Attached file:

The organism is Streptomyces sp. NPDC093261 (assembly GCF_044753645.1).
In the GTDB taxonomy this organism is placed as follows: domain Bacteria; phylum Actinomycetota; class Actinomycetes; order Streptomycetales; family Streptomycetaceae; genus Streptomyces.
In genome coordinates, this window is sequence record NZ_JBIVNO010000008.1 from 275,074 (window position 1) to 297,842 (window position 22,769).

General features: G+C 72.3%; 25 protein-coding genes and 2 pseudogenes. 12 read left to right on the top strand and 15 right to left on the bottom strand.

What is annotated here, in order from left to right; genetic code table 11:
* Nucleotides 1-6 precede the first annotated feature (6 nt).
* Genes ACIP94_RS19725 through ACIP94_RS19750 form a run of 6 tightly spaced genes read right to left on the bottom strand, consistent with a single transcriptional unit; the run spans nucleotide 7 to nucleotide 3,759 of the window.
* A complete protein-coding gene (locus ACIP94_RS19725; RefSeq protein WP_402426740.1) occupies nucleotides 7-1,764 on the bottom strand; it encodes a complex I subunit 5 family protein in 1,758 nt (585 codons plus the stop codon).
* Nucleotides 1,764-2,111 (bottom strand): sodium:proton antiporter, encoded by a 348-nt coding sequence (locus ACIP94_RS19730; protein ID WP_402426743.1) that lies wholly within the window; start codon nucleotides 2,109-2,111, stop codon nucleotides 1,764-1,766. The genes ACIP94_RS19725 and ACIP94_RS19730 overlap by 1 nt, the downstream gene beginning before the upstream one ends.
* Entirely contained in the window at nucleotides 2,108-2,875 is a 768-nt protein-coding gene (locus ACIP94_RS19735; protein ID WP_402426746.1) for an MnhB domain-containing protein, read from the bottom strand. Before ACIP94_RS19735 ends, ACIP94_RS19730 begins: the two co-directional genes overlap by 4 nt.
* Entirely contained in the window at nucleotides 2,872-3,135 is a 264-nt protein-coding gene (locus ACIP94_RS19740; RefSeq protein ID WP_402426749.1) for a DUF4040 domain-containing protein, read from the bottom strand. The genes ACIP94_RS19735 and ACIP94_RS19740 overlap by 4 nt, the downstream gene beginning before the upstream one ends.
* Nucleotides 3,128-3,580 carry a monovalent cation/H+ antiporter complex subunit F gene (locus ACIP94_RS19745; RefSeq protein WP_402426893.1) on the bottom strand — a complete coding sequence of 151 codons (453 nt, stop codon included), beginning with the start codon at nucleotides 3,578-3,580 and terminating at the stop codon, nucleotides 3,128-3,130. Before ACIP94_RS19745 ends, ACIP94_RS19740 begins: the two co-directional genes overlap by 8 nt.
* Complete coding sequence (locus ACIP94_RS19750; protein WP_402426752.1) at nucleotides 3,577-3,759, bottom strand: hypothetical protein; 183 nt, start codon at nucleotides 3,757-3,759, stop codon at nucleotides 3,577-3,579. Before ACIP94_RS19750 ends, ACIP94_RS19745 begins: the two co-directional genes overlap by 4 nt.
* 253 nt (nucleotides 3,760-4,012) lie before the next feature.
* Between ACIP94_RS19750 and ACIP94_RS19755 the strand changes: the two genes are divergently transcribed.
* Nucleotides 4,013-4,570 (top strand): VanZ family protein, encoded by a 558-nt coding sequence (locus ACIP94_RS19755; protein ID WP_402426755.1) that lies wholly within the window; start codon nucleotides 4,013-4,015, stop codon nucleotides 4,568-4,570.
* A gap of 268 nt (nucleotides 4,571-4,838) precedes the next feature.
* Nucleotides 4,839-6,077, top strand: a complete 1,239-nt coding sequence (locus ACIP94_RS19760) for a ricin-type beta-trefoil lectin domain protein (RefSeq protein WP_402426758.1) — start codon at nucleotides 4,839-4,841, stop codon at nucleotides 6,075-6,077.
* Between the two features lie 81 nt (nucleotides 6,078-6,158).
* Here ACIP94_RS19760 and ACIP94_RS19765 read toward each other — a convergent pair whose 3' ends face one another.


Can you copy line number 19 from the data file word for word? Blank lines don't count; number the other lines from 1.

* Between the two features lie 81 nt (nucleotides 6,078-6,158).